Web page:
The Type 96 light machine gun, an improvement over the previous Type 11 light machine gun was introduced into combat service in 1936, and quickly proved to be a versatile weapon to provide covering fire for advancing infantry. Both the Type 11 and Type 96 used the same 6.5x50mm Arisaka cartridges as the Type 38 rifle infantry rifle. The system had the advantage that any squad member could supply ammunition for the light machine gun; however, as the Japanese army was switching from the Type 38 rifle to the Type 99 Rifle which used a 7.7 mm cartridge, it was necessary to develop a new version of the Type 96 light machine gun that would also be able to use this larger caliber. The gun was produced at Kokura, Nagoya Arsenal and Mukden with total production about 53,000.
The Type 99 was basically the same design as the Type 96 light machine gun, and had a number of parts in common. However, it dispensed with the oiler and had better primary extraction, increasing reliability over its predecessors. Early models had a mono-pod at the stock and a flash suppressor on the muzzle, which was screwed onto a threaded portion of the gun barrel. A top-mounted curved detachable box magazine held 30 rounds, and the finned gun barrel could be rapidly changed to avoid overheating.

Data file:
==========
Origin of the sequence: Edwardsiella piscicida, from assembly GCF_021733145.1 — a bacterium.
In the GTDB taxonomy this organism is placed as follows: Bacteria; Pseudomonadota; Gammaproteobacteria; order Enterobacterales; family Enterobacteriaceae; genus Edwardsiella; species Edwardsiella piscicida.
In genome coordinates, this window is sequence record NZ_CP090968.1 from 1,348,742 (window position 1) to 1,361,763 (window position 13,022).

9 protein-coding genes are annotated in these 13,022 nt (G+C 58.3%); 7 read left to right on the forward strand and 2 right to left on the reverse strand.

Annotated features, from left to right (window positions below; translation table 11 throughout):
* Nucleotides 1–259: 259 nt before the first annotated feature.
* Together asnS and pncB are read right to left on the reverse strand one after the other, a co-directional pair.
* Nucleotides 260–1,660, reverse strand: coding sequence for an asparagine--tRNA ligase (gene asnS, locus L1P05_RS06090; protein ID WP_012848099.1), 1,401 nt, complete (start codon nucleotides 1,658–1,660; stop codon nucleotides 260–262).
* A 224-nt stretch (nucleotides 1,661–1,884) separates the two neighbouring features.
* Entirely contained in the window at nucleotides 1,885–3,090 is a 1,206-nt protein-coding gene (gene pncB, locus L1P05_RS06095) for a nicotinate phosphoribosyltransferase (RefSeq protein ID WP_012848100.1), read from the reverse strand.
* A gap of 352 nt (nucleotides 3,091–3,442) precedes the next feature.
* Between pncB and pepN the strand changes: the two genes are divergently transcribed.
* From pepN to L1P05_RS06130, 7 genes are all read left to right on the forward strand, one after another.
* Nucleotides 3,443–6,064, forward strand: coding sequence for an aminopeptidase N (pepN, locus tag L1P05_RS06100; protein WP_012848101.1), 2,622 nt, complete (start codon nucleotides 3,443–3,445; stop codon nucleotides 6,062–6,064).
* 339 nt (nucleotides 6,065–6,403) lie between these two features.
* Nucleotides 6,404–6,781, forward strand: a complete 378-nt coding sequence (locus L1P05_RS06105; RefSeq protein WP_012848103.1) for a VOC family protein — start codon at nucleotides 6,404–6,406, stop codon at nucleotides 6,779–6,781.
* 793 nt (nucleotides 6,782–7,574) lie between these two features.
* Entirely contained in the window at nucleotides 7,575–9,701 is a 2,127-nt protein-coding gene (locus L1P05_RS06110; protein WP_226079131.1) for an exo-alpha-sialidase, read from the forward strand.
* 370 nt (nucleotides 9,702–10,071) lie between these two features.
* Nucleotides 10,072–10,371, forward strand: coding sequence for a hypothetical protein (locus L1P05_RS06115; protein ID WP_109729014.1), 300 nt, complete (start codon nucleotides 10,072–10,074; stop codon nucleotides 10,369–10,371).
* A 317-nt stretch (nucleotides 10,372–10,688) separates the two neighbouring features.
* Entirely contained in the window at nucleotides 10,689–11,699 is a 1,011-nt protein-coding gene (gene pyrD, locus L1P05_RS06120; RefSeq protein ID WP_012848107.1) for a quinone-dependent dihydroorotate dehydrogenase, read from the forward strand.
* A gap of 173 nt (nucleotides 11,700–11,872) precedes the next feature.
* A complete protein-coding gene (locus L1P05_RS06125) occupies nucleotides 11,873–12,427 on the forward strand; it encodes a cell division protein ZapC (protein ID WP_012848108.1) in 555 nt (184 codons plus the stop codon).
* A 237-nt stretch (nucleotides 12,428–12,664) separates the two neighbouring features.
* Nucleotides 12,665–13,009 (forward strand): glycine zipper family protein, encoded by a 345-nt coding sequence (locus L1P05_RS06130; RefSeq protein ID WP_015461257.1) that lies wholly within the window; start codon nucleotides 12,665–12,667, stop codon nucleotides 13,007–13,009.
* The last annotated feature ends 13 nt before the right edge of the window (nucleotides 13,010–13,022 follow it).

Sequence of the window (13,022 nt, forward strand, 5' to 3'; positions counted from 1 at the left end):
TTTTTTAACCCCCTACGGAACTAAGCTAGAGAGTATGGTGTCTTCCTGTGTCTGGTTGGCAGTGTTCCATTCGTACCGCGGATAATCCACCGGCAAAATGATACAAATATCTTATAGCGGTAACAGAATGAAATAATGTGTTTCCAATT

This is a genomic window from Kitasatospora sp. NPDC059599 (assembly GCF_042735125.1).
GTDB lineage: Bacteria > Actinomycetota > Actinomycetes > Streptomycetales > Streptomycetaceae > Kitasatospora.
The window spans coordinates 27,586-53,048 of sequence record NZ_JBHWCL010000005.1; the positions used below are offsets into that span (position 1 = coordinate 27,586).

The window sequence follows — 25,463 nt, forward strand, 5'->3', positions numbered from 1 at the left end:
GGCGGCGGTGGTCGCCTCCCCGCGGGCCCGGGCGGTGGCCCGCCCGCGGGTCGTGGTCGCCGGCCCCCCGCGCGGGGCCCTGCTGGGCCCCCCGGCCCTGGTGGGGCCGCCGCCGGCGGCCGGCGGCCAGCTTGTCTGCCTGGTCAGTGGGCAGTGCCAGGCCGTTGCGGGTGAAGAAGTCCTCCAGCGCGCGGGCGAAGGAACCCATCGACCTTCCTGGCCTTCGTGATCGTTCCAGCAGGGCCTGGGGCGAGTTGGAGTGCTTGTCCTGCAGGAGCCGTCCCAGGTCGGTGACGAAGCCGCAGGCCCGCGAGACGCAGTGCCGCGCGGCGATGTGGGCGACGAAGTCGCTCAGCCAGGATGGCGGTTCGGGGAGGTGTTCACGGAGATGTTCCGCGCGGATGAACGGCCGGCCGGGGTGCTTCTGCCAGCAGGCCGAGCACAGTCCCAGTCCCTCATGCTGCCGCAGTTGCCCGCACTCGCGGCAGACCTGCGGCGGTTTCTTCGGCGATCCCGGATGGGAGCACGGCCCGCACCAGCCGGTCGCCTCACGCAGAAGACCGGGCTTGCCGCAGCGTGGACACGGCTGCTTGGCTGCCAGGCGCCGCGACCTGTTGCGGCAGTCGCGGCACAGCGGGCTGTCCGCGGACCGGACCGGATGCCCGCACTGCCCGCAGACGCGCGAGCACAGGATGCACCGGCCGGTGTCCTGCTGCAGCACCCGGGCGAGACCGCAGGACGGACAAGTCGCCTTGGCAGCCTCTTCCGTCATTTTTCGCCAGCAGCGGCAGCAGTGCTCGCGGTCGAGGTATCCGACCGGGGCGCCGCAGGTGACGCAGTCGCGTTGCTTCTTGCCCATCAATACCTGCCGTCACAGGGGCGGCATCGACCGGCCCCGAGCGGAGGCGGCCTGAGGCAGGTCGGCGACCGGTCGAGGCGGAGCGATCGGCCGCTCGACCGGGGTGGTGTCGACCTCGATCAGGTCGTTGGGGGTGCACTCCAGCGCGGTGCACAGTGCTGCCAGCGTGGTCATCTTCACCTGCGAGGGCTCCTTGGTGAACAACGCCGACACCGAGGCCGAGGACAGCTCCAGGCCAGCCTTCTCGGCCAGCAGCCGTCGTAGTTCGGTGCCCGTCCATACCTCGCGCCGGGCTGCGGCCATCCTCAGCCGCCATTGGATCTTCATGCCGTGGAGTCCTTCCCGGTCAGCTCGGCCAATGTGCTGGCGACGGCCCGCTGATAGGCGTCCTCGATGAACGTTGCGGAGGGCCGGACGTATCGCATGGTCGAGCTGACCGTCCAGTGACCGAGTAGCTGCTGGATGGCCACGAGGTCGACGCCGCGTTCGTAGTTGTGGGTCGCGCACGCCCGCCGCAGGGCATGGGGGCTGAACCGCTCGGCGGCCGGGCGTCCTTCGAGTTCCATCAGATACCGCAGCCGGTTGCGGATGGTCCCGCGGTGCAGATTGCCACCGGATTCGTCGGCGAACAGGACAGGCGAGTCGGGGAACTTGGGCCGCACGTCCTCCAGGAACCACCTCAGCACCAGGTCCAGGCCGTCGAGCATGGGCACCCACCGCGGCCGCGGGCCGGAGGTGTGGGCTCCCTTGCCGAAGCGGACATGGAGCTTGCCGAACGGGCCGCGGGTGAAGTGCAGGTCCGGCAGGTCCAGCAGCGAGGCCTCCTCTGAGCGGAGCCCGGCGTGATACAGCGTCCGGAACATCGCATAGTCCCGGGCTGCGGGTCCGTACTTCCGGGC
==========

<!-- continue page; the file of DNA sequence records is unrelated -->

The Type 99 had a blade front sight and a leaf rear sight, with graduations from 200 to 1,500 meters, with a wind adjustment. A 2.5X telescopic sight with a 10 degree field of view could be attached at the right side of the gun. These were often issued to the best marksmen of the unit and occasionally employed like a sniper rifle. A standard infantry bayonet could be attached to the gas block below the barrel, but on the battlefield this feature proved inconsequential due to the weight of the gun and the fact that the blade was largely obstructed by the flash hider when it was fixed on the muzzle.